1 Keep ideas in one place

First off, write down all your ideas in a dedicated notebook or planner, or if you are a jotter, keep all the little notes and old envelopes with your ideas scribbled on in a dedicated place. I have a few notebooks I use for ideas, doing quilt maths, and taking notes in classes, and I use a quilt planner to keep all my quilt ideas in one place. I use the Plan to Quilt planner and love it. It's beautiful on the outside, and well organized inside. I plan most of my quilts on the computer in EQ8, but once a project is coming together, it goes into the planner as both an easy reference, and a memento to look back on later. I wrote a review of the Plan to Quilt planner a little while back. You can find that blog post here, along with a discount code if you'd like to get your own.

plan to quilt quilt planner and journal

2 Sort and edit fabrics

Having limited space means I have to edit my fabric stash regularly. I try to only buy what I need, and while I succeed most of the time, I do have a small stash. The advantage of a smaller stash, aside from requiring less room and being less likely to be a mess, is that I am also less likely to have fabrics I no longer like. Most of what's on the shelf is recent enough that it still reflects my current taste and style.
But, I also edit regularly. Earlier in the year, I went through my fabrics and sorted them. I had noticed that some colours were very sparse on my shelf, and others, while I had plenty of it, I still ended up buying more because I didn't actually like the prints I did have. Or they didn't work for the project. So I pulled each cubby's worth of fabrics out and got rid of anything I knew I wasn't going to ever use. Some of those fabrics had come in bundles and I liked the rest of the bundle, but not this one print. Or I had bought them thinking they were pretty, but later realized that while I still think them pretty, a yellow print with purple flowers on it was never going to be useful to me because I work mostly with tone-on-tone prints. Or at least less garish combinations ;-)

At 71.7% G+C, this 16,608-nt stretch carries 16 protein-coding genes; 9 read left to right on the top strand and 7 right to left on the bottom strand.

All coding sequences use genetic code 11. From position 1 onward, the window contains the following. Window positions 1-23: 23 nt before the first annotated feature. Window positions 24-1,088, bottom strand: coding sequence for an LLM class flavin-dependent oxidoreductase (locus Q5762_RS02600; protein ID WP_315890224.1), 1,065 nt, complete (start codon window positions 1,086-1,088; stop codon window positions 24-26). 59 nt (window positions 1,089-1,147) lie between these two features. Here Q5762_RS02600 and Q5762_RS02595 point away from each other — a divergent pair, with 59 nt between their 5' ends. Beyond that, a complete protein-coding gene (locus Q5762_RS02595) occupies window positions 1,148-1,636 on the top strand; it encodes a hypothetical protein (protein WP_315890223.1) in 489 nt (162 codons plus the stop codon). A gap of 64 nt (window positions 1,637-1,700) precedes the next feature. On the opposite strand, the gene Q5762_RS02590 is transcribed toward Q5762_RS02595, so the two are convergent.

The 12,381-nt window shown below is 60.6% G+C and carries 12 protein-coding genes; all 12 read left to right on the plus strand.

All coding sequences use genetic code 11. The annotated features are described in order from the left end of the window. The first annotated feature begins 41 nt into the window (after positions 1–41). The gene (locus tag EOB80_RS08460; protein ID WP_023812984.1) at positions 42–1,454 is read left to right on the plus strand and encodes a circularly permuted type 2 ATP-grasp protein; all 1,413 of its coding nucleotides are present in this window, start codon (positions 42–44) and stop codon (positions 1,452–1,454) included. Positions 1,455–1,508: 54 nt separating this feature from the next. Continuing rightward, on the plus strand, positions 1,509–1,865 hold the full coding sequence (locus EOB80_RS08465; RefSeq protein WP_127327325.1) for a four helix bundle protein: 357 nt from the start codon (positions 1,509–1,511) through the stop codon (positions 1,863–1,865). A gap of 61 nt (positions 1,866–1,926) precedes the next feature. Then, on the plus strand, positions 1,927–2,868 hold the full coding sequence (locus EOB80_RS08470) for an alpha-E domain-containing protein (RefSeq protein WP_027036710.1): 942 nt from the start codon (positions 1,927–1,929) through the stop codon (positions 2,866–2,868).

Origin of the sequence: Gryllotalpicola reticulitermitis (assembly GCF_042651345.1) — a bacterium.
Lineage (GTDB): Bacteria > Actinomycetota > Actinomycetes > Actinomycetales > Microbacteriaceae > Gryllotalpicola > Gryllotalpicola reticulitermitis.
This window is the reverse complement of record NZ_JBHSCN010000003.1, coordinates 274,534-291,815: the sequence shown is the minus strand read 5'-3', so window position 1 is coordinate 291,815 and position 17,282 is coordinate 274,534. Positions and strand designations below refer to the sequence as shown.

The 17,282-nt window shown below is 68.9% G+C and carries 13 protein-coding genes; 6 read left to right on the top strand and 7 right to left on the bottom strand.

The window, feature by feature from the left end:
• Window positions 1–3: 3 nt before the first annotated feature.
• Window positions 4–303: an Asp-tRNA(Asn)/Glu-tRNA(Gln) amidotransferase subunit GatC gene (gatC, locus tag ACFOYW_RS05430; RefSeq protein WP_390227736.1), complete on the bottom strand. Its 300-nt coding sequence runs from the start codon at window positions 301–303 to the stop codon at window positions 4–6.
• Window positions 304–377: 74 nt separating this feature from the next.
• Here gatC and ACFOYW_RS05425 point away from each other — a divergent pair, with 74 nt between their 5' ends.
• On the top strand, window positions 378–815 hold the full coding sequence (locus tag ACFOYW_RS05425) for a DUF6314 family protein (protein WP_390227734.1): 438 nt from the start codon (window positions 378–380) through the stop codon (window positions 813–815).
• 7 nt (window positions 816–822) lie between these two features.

Everything I kept, I folded into two stacks. Fat quarters and the likes got folded up small like at the stores, half yards and bigger got a bigger footprint. This helps me to know at a glance what I have, and I don't have to look through the entire blue stack to see if I have enough yardage of something.

my studio - fabric storage

All the fabrics I no longer want to keep are currently sitting in a small pile at the bottom of my design wall, until I decide whether to go through the trouble of photographing them for a destash, or just donating them to my guild for their annual auction.

3 Keep your tools handy

This one is important in any space. I like to call it "A place for everything and everything in its place". I have 1 basket of sewing tools I use frequently. It holds seam rippers, scissors, hera marker, fabric pencils, thread snips, rotary cutter, pins, you name it, it's in there. And when I'm done, things go back in there. It's sitting in the middle of the windowsill below.

my studio, the sewing table